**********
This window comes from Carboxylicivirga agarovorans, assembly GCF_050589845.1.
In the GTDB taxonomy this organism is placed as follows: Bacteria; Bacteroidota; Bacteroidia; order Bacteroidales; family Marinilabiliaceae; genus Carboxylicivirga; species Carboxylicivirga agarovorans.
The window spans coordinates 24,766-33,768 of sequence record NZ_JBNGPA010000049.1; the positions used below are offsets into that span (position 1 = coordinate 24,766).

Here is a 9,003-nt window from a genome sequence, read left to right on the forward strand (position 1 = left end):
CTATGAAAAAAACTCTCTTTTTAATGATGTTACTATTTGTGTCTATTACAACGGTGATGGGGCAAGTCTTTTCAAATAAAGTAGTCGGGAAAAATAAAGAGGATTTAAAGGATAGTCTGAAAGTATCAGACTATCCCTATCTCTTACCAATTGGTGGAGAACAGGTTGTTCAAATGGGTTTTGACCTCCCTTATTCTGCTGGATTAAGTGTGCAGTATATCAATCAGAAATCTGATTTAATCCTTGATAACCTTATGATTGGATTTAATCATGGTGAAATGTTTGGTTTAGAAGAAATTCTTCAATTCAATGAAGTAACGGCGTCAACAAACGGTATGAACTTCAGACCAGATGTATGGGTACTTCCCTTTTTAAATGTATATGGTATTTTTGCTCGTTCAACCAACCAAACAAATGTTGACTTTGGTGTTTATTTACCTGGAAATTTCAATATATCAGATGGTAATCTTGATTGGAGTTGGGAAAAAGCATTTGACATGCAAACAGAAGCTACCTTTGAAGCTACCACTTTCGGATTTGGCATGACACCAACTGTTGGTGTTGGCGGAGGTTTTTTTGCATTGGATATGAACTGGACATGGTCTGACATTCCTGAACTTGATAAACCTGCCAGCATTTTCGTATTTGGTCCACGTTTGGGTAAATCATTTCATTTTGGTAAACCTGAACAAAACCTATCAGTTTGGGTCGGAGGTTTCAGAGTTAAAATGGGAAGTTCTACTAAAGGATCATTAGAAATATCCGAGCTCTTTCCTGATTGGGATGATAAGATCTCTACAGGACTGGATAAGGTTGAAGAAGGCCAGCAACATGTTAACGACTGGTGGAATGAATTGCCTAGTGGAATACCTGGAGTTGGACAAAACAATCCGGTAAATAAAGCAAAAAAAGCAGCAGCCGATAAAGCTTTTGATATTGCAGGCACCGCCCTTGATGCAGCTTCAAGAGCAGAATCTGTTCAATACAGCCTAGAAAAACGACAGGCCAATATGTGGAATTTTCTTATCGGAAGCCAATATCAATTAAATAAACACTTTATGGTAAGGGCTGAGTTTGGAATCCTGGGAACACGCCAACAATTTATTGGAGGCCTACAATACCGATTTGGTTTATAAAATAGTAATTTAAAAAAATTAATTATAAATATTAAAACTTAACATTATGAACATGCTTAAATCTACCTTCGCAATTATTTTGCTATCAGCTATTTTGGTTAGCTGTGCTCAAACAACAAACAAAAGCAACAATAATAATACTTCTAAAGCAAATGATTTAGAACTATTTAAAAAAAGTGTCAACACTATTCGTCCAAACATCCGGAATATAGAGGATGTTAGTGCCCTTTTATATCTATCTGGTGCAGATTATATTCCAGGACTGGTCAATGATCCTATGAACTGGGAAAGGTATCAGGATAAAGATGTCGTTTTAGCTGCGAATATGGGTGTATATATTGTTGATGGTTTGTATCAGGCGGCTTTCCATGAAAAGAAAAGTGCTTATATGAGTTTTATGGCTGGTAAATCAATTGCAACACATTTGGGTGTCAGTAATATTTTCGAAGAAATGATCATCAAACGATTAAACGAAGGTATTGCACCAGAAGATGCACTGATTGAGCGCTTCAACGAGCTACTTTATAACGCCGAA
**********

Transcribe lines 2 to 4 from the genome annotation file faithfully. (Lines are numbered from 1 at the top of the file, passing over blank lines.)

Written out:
In the GTDB taxonomy this organism is placed as follows: Bacteria; Bacteroidota; Bacteroidia; order Bacteroidales; family Marinilabiliaceae; genus Carboxylicivirga; species Carboxylicivirga agarovorans.
The window spans coordinates 24,766-33,768 of sequence record NZ_JBNGPA010000049.1; the positions used below are offsets into that span (position 1 = coordinate 24,766).

Here is a 9,003-nt window from a genome sequence, read left to right on the forward strand (position 1 = left end):